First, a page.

3.15 A requirement to provide clear guidance on who can apply to vote and a process for verifying eligibility were identified as essential, with close working between Government, the Scottish Assessors Association and the SPS to allow smooth transfer of relevant information suggested to be key. It was also argued that the process must be made as efficient as possible for EROs. Specific points were made with regard to confirming both length of sentence and nationality requirements.

3.16 Potential models for a new prisoner voting system were suggested to include existing process in place for remand prisoners or for Service voters, and those in place in other jurisdictions.

3.17 A number of issues were highlighted concerning identification of the ward or constituency in which an eligible prisoner's ballot would be counted, including a suggestion that many prisoners will not have been on the electoral roll prior to imprisonment. In particular, arrangements for cross boundary situations (including Scottish prisoners in English prisons) and for prisoners who have been homeless were queried. One respondent pointed to the proportion of the prison population falling into these categories:

Within the Scottish Prison service… there are individuals from outwith Scotland, individuals with "no fixed abode" and some where there is no identifiable address on record. Recent statistics suggest that these three groupings equate to over 12% of the prison population, "no fixed abode" equating to over 8% alone. (Community Justice Partnership respondent)

Registration process

3.18 It has been noted above that respondents sometimes pointed to the importance of eligible prisoners being informed of their right to vote and provided with help to do so if necessary. Further points on registration to vote included:

  • A specific application to register form should be developed for prisoners which could also incorporate a DLC[11] and a postal or proxy vote application. The process should be as straightforward as possible for prisoners.
  • If the registration process requires attestation by a prison officer to confirm a prisoner meets eligibility criteria, the level of prison staff authorised to do this could be prescribed.
  • Consideration could be given for applications to be received through the prison record system, allowing information to be checked against records already held by the prison service.
  • The registration process should be allowed to take longer than usual because it cannot be done online. Further, prisoners may not have easy access to information needed to verify their eligibility.
  • Since prisoners will be registered via a DLC, EROs should not be obliged to follow up the non-return of an application form with a personal visit, as is usually the case. Likewise, changes to normal procedures for EROs to hold registration hearings may be necessary.
  • The usual requirement for EROs to provide an annual renewal reminder to a voter with a DLC could be waived for prisoners.
  • A suitable marker for prisons on the registers should be considered, but also that there may be data protection issues associated with prisoners being on local registers.

3.19 With respect to the proposed DLC for prisoners, one Electoral Body or Group respondent noted that requiring prisoners to be removed from the register at their home address and to reapply to register as a prisoner via a DLC could prove very bureaucratic for short sentences. As an alternative it was suggested that prisoners serving only short terms could remain registered at their home address.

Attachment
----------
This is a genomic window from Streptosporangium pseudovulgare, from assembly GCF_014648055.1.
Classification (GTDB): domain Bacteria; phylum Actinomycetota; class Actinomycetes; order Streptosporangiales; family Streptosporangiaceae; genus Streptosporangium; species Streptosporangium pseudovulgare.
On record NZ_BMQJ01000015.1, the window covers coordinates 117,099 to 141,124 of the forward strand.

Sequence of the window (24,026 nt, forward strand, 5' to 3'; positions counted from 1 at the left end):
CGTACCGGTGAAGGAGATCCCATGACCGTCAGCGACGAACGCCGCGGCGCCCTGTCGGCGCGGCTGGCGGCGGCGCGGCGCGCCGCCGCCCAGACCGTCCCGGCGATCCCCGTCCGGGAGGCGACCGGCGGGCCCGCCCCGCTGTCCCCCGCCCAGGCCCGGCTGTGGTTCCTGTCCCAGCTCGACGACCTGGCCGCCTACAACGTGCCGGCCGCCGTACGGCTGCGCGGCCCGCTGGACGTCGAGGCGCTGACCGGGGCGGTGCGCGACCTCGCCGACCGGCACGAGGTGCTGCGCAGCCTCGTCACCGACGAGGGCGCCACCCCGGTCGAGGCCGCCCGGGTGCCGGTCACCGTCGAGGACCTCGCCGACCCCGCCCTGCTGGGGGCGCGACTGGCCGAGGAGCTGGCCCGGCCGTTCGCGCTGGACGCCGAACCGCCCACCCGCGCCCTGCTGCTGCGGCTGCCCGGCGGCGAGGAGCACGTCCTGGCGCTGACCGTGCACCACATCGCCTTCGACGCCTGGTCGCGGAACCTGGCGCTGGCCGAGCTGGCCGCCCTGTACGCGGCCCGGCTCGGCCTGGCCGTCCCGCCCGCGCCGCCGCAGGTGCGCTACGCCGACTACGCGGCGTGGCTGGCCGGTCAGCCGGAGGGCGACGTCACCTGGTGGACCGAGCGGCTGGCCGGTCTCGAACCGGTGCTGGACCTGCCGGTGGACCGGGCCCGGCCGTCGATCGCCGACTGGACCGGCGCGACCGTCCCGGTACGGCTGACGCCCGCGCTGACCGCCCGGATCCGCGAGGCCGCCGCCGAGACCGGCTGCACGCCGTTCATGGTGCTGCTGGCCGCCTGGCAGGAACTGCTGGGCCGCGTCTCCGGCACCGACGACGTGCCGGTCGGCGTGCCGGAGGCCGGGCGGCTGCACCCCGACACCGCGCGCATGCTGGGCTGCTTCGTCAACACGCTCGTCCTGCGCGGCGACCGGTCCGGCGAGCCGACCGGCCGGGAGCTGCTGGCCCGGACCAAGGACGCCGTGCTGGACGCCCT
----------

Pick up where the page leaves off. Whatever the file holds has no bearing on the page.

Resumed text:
3.20 Points on the annual canvass / census included both that current legislation excludes prisons, and that prisons should not be included in future.

Issues specific to postal votes

3.21 Issues around timing were identified as important for postal voting in view of the relatively short period between issue of postal ballots and the deadline for returning a completed ballot: arrangements for processing or distributing prisoners' mail would need to facilitate this. It was noted that the usual right to hand a postal vote into a polling place would not apply to prisoners.

3.22 Other points on postal votes included that:

  • An approach would be required to deal with the replacement of lost or spoilt votes.
  • Prison authorities would need to facilitate provision of a sample signature to the ERO.
  • Consideration should be given to risk of postal packs being misdelivered to prisoners of the same name within the same prison.

Issues specific to proxy voting

3.23 A small number of points were raised specific to proxy voting, including a suggestion that a current loophole should be addressed:

…there is currently nothing to prevent someone with a Proxy vote in place prior to imprisonment… from continuing to benefit from that Proxy being exercised on their behalf during their period of imprisonment. (Local Authority respondent)

3.24 With respect to attestation of a proxy vote application, it was suggested both that consideration be given to whether this is necessary and that it should not be required, since being in prison provides the voter with a sufficient reason for not being able to attend a polling station.

3.25 Other points on proxy voting included that:

  • There would need to be a mechanism for the prisoner to instruct the proxy how they wished their vote to be cast, with implications for protection of the secrecy of the ballot.
  • Some prisoners may not have a friend or relative trusted to vote on their behalf.

Other points

3.26 Finally, while not arguing against prisoner voting, a small number of respondents noted the administrative challenges and potential level of resource required, with implications both for the SPS and those responsible for the organisation of the electoral process. In particular it was suggested that registration of prisoners will be a new duty for EROs and should be funded accordingly.

3.27 With respect to timing of the proposed changes, an Electoral Body or Group respondent requested that:

Should any reforms be introduced we ask the Scottish Government to ensure that any changes in legislation relating to elections are made well in advance of the polls in which the changes will take effect.

3.28 Specifically, it was argued that since EROs will need time to plan and implement changes, at least 6 months should be allowed between legislation being passed and it being required to be complied with.

3.29 Further consultation with relevant electoral stakeholders was also proposed.